Quantcast
Tuesday, July 22, 2014

An Elysian Heights house without heat leaves some people cold

Photo from theMLS.Com/Redfin.com

A newly listed $699,000 Craftsman home in the Elysian Heights section of Echo Park features historic charm, mountain views and updated kitchen and baths.  But  the readers of Curbed L.A. noticed that this century-old bungalow at the top of Echo Park Avenue comes without air conditioning or heat. That triggered a debate about the need for a/c and a heater in Los Angeles’ mild climate.  Said one Curbed commenter:

You don’t need heat or cooling in that neighborhood. It’s called open windows, or a sweater. Maybe electric blankets in winter, thugh I prefer the comforters.

Another quipped:

I‘m sorry, but when it gets down into the 40′s in LA, you DO need heating. Unless you want to pay 3/4 of a million dollars and walk around your own house swaddled in a sweater and a snuggie, then have at it! Idiocy.

Why no heat?  Agent Brock Harris the current owner “never got around to it” after extensive renovations, which included new electrical and plumbing systems and Low-E heat reduction windows.  Harris said he does not see the lack of heat as a big issue, noting that a heating system can be installed before or after the sale.

Harris was surprised by the Curbed comments about the lack of heat. He assumed the lack of parking would be a bigger issue than the lack of heat.  “You can always add heat.”

No comments

  1. I’m pretty sure that the city building code requires heat for a bedroom; I know that a landlord needs to provide heat for tenants’ bedrooms.

  2. When I was trying to buy a house last year I almost bought one that had no heat and was told by my realtor and inspector it must have a wall unit to be up to code at least. I thought my realtor even said that not having that could effect my lending maybe?? i don’t remember. The house had more problems than that, so we pulled out of the deal., but yeah it must have at least a wall heater.

  3. DBS code requires a heater but not an ac. Often an inspector from the DBS will let it slide depending on the relationship he or she has with the builder. I just remodeled my house so I happen to know that DBS code “is open to interpretation” depending on the inspector.

  4. LA building code requires that a residence be able to be maintained at 70 degrees in all habitable rooms. The information can be found at labs.org. If an inspector is letting it slide, he is not properly doing his job because the code is not just for the people who build and remodel, or who want to “tough it out,” it is also for the people who later purchase, rent, or otherwise inhabit the dwelling, some who may be vulnerable to exploitation.

  5. When we extensively renovated our second floor in 2009 we “got around to it.” We don’t use our central heat/AC very often, but it’s better to have it and not need it than the other way around; and we wouldn’t trade it for all the open windows or sweaters in the world.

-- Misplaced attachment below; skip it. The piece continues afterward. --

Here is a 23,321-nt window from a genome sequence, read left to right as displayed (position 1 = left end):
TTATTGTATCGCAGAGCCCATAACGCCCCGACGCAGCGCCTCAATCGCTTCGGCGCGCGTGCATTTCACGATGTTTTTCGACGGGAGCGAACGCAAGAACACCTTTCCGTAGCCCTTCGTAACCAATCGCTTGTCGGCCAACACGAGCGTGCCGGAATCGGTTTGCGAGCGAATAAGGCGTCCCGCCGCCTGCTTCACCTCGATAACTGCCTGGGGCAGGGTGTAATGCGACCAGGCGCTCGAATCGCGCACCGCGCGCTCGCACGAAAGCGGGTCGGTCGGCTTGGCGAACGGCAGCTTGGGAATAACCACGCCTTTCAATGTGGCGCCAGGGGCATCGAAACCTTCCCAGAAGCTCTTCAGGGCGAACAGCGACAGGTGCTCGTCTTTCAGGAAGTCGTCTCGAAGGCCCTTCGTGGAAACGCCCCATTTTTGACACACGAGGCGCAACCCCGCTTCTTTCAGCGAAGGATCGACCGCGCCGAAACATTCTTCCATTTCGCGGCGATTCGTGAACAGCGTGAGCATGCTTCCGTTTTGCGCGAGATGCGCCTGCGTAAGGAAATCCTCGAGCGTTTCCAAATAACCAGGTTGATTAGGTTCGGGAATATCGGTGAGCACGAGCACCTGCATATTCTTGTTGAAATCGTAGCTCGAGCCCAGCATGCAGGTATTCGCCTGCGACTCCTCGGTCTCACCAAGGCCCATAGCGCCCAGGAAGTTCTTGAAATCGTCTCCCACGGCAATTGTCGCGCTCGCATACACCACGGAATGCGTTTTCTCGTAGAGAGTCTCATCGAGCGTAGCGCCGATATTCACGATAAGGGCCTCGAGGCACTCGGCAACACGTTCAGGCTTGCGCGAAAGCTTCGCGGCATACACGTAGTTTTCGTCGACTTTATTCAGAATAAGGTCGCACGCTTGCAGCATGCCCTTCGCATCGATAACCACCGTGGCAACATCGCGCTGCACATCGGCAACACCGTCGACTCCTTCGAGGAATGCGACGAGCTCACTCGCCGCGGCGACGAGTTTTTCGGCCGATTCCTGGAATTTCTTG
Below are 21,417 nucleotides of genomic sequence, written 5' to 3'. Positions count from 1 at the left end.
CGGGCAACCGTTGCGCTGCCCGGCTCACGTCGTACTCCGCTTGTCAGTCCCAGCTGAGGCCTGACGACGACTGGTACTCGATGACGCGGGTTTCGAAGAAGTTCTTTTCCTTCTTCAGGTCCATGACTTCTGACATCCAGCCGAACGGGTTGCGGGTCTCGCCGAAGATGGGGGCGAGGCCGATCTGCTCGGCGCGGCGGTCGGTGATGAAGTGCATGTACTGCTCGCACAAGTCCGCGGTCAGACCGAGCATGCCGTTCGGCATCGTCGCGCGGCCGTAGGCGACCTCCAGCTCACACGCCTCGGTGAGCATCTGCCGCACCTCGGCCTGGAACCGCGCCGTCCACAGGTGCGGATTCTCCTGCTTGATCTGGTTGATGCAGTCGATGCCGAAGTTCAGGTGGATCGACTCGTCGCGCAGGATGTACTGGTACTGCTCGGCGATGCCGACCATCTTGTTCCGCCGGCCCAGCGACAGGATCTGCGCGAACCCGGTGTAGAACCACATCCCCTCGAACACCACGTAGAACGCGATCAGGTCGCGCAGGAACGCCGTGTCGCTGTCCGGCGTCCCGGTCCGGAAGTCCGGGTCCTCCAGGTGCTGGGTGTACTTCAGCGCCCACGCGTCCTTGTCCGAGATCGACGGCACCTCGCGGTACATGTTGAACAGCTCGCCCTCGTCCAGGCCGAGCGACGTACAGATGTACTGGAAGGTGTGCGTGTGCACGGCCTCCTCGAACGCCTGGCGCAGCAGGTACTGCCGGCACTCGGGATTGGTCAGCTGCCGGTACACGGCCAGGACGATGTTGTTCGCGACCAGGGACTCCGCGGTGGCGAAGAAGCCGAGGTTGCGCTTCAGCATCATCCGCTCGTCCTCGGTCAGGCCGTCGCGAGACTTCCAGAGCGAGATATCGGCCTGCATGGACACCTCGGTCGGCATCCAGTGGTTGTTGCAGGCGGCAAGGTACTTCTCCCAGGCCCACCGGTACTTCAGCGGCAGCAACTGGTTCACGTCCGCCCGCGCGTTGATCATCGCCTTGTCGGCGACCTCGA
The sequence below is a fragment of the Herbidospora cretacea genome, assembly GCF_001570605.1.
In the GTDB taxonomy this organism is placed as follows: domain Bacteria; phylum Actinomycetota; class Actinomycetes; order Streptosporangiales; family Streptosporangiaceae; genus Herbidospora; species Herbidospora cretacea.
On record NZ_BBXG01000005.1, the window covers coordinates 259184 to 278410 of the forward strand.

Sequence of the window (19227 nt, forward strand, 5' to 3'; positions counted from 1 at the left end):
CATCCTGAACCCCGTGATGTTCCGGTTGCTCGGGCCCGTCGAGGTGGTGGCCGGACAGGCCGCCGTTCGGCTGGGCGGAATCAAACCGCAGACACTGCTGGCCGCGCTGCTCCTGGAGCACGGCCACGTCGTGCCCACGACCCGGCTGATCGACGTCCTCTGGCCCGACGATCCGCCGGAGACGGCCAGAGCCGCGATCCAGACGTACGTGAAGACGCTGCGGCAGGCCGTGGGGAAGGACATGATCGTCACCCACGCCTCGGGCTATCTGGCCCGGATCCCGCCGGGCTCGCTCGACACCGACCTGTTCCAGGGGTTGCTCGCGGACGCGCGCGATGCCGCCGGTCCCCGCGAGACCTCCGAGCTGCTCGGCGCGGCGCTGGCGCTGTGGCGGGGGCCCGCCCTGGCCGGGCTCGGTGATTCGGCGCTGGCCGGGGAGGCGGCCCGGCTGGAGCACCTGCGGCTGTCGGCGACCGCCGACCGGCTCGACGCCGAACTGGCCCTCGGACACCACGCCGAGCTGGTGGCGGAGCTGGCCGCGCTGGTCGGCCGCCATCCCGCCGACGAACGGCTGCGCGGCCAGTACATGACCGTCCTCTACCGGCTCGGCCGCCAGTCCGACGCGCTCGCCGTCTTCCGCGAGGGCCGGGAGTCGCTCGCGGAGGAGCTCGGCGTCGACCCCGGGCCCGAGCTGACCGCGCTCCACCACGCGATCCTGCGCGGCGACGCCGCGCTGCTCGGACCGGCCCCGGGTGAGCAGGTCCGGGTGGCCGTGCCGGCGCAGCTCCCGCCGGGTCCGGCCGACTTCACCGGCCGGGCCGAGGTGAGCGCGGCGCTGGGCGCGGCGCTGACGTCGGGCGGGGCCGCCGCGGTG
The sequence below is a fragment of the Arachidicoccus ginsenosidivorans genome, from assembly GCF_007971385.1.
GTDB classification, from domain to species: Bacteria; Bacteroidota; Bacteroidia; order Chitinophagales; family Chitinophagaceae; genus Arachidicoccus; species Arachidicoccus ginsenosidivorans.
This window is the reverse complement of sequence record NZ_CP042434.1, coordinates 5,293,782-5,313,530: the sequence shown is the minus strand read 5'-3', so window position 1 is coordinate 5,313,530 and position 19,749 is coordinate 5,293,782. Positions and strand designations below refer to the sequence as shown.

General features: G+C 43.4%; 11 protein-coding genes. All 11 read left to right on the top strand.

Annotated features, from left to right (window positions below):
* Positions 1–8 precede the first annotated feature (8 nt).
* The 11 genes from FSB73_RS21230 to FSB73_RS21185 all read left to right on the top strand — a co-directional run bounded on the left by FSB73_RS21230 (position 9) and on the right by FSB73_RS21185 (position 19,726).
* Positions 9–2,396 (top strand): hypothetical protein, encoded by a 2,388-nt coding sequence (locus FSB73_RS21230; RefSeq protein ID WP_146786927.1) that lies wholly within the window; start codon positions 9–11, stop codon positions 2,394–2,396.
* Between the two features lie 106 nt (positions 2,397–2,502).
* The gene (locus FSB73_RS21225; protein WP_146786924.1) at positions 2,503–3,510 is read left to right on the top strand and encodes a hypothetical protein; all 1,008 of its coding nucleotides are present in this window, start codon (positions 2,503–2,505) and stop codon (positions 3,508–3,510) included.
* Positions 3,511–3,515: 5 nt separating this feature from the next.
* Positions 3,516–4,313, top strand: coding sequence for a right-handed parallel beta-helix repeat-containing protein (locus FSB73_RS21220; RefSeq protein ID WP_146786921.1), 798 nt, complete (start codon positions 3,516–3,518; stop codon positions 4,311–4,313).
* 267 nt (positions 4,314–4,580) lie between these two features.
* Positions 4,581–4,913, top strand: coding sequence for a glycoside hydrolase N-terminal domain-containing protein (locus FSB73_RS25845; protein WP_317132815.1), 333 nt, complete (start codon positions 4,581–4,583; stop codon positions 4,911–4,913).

6. Update

    Go to ladbs.org. Access FAQ tab. Access Permits. The question is: Is heating required in a dwelling unit?

    The answer: Yes. 70 degrees 3′ above the floor in all habitable areas.

  7. Regardless of what the DBS says, you don’t need heat in southern California. I would much rather have ac than heat anyways.

  8. Years ago, I read about a woman who filed a lawsuit here in Los Angeles — and won (or maybe they settled) — due to lack of heat in an apartment. The weather got cold and their heater wasn’t working, so they turned on the oven burners to stay warm, and the woman’s son burned himself, and from what I remember, they were awarded a lot of money. I’ll search for the link.

  9. My understanding is that in order for a space to be described as “habitable” there must be a heater, among other requirements such as windows, etc. I would think not having a heater at all in a house could make the appraisal very difficult, perhaps not even being able to call the space livable.

  10. busytimmy, I don’t think most appraisers would take the time to investigate whether or not the house has a heater; that’s something the buyer’s home inspector should catch (if the buyer hires a decent inspector). Appraisers are usually concerned with bigger-picture issues; i.e., general condition of the house, square footage, floor plan, lot size, etc.

  11. @James,

    I think they won 13mil. I used to live in a different building owned by the same property owner. It was an old artist loft building that didn’t have heat for decades but it sure got heat quickly after that. I still stand by my claim that you don’t need heat in LA. I have lived without heat for almost a decade, just not continuously.

  12. Yes, an appraiser won’t care.

    But an inspector’s report will point out that there’s no heater and a bank won’t lend on a house with no heat, regardless of how temperate things are at the top of EP Avenue.

  13. There’s a fireplace.

  14. Never use your oven or stovetop as a heater. That’s how people end up dying from carbon monoxide poisoning. It’s doubtful that these places without a heater will be equipped with carbon monoxide detectors either.

  15. @Captain Obvious, great observation but the fireplace is listed as “decorative” only.

Post a Comment

Please keep your comments civil and on topic and refrain from personal attacks. The moderator reserves the right to edit or delete any comments. The Eastsider's Terms of Use and Privacy Policy apply to comments submitted by readers. Required fields are marked *

*

You may use these HTML tags and attributes: <a href="" title=""> <abbr title=""> <acronym title=""> <b> <blockquote cite=""> <cite> <code> <del datetime=""> <em> <i> <q cite=""> <strike> <strong>